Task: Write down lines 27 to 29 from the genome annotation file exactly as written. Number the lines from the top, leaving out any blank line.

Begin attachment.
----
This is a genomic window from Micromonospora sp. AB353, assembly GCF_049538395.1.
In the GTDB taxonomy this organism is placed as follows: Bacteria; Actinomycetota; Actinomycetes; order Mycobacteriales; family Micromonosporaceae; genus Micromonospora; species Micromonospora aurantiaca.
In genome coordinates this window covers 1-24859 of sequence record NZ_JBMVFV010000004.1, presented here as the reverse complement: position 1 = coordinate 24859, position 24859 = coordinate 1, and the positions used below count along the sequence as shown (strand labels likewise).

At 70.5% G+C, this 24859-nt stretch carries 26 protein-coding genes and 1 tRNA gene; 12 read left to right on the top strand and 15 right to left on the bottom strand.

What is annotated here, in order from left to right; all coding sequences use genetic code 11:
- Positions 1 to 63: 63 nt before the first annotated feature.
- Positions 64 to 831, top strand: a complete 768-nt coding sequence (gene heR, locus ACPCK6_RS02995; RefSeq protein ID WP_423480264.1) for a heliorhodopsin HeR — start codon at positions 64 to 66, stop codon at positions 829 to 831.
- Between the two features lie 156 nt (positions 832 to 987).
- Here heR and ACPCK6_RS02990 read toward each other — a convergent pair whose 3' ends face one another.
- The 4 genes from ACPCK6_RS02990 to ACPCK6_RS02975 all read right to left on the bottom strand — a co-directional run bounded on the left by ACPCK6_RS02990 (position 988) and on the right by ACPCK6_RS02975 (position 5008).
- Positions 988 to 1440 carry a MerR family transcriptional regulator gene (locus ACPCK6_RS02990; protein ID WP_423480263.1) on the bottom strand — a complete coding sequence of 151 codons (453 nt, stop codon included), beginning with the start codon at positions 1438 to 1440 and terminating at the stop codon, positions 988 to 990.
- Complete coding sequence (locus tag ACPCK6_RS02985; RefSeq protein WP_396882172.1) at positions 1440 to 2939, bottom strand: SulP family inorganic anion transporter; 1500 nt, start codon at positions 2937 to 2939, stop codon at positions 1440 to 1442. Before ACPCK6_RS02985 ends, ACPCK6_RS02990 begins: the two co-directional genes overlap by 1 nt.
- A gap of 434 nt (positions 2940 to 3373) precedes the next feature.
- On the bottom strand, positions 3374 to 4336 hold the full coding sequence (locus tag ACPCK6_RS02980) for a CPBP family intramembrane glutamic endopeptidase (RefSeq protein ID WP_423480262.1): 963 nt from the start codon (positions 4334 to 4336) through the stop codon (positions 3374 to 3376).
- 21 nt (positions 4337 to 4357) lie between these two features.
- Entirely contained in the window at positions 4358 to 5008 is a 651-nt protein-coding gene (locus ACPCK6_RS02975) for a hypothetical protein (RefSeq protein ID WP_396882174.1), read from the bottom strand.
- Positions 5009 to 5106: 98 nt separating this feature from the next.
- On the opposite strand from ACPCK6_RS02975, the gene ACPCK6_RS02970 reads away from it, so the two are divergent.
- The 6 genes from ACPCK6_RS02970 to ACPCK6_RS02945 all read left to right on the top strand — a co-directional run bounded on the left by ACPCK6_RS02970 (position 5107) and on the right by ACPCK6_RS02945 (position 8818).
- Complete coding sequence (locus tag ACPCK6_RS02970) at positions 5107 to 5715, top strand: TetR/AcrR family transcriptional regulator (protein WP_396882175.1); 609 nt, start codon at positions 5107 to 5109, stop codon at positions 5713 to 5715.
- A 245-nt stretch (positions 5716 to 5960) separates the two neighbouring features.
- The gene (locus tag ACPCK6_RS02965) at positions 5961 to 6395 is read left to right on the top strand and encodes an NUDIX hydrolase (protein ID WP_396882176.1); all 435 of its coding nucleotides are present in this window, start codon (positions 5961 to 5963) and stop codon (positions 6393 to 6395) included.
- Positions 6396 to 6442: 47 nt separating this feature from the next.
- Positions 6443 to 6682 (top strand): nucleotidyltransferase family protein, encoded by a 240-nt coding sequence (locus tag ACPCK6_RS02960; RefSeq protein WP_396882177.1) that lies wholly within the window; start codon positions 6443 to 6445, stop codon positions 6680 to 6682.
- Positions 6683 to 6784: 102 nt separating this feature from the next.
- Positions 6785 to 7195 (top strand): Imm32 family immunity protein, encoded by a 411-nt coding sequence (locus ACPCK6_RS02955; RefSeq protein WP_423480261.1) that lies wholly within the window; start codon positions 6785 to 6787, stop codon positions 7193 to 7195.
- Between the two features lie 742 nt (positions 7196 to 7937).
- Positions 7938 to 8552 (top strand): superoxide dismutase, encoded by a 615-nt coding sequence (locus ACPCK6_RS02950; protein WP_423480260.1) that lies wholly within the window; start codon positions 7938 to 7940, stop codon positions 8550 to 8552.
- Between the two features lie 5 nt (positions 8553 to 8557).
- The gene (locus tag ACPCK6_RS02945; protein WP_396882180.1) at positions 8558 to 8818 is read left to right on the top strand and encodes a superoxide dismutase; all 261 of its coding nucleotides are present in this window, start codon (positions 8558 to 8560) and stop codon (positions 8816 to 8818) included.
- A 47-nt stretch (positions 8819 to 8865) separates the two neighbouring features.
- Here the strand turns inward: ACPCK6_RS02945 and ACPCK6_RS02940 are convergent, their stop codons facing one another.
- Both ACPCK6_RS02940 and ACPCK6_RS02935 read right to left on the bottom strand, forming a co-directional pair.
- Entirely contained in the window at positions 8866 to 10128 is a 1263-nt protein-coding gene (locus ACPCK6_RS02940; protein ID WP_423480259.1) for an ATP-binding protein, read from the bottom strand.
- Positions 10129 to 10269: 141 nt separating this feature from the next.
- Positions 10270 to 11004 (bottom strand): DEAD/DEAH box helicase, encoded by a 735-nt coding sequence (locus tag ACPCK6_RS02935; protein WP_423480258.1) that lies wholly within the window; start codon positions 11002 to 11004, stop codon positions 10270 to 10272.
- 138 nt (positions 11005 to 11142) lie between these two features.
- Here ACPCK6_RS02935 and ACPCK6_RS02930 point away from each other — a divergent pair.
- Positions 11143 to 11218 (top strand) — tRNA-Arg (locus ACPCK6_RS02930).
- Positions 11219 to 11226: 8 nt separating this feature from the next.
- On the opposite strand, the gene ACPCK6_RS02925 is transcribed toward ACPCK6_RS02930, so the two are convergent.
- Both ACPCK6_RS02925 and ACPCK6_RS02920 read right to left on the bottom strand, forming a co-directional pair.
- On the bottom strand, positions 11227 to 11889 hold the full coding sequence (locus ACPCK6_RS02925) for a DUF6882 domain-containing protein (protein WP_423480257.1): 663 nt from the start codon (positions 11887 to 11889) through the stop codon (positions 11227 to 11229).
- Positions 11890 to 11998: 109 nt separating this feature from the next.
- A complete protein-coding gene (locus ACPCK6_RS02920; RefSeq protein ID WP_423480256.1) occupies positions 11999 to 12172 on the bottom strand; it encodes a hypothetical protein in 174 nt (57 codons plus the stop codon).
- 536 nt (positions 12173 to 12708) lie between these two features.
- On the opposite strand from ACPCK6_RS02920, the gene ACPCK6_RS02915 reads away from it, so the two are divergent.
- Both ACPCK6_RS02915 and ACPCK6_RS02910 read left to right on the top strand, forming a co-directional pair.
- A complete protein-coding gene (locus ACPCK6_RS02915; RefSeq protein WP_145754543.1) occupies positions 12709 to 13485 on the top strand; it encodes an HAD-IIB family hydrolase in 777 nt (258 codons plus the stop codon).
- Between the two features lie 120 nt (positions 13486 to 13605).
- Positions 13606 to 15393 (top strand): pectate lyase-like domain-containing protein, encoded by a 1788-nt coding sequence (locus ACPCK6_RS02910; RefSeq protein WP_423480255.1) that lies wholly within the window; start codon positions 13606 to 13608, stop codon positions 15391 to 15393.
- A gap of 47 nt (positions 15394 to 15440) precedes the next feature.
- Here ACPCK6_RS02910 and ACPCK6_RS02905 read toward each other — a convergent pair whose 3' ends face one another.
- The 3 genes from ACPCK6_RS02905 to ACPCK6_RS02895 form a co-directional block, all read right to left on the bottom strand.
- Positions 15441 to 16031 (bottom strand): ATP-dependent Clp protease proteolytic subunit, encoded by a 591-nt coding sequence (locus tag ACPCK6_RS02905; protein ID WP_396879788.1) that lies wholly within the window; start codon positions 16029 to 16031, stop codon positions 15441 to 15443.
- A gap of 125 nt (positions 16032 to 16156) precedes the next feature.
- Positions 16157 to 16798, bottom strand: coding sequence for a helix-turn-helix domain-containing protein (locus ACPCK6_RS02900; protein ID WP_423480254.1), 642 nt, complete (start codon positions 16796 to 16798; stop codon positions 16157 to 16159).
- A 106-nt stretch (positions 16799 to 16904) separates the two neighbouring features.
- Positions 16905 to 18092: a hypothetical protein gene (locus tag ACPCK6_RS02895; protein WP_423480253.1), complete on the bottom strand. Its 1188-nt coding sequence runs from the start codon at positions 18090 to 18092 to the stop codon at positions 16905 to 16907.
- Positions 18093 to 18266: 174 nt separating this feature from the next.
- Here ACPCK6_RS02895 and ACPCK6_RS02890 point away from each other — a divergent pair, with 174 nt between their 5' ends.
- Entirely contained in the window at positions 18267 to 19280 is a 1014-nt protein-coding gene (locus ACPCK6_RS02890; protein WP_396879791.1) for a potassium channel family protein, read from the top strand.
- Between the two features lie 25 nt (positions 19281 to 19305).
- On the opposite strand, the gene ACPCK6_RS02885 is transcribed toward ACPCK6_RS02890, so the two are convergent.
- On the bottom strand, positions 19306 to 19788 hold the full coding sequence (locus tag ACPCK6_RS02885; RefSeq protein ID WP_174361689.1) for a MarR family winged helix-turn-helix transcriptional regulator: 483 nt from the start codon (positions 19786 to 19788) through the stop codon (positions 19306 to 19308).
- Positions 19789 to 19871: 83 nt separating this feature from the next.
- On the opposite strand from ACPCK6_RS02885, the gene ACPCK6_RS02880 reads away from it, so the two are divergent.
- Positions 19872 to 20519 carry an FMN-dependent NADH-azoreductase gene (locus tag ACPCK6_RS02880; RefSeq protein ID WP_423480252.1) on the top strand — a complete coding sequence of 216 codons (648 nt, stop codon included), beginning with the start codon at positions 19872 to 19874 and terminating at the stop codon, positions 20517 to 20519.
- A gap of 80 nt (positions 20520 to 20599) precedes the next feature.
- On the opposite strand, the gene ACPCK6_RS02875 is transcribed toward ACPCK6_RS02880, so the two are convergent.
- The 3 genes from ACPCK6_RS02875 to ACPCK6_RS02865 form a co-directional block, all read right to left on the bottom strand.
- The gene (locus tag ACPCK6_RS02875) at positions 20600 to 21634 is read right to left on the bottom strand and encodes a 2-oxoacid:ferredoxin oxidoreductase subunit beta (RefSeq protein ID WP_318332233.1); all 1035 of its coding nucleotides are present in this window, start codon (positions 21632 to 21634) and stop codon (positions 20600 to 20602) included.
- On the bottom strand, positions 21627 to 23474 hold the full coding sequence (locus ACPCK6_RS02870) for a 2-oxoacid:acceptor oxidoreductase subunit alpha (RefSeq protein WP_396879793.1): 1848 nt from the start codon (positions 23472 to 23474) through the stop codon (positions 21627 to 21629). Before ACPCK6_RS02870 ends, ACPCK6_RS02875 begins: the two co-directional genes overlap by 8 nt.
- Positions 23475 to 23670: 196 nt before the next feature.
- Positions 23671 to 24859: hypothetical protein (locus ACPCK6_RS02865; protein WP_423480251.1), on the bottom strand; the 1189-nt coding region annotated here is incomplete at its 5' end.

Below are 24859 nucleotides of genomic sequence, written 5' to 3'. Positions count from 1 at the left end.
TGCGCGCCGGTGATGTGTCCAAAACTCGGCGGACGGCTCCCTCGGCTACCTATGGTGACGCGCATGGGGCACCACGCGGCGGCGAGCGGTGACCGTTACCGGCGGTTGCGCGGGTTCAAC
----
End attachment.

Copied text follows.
- Between the two features lie 742 nt (positions 7196 to 7937).
- Positions 7938 to 8552 (top strand): superoxide dismutase, encoded by a 615-nt coding sequence (locus ACPCK6_RS02950; protein WP_423480260.1) that lies wholly within the window; start codon positions 7938 to 7940, stop codon positions 8550 to 8552.
- Between the two features lie 5 nt (positions 8553 to 8557).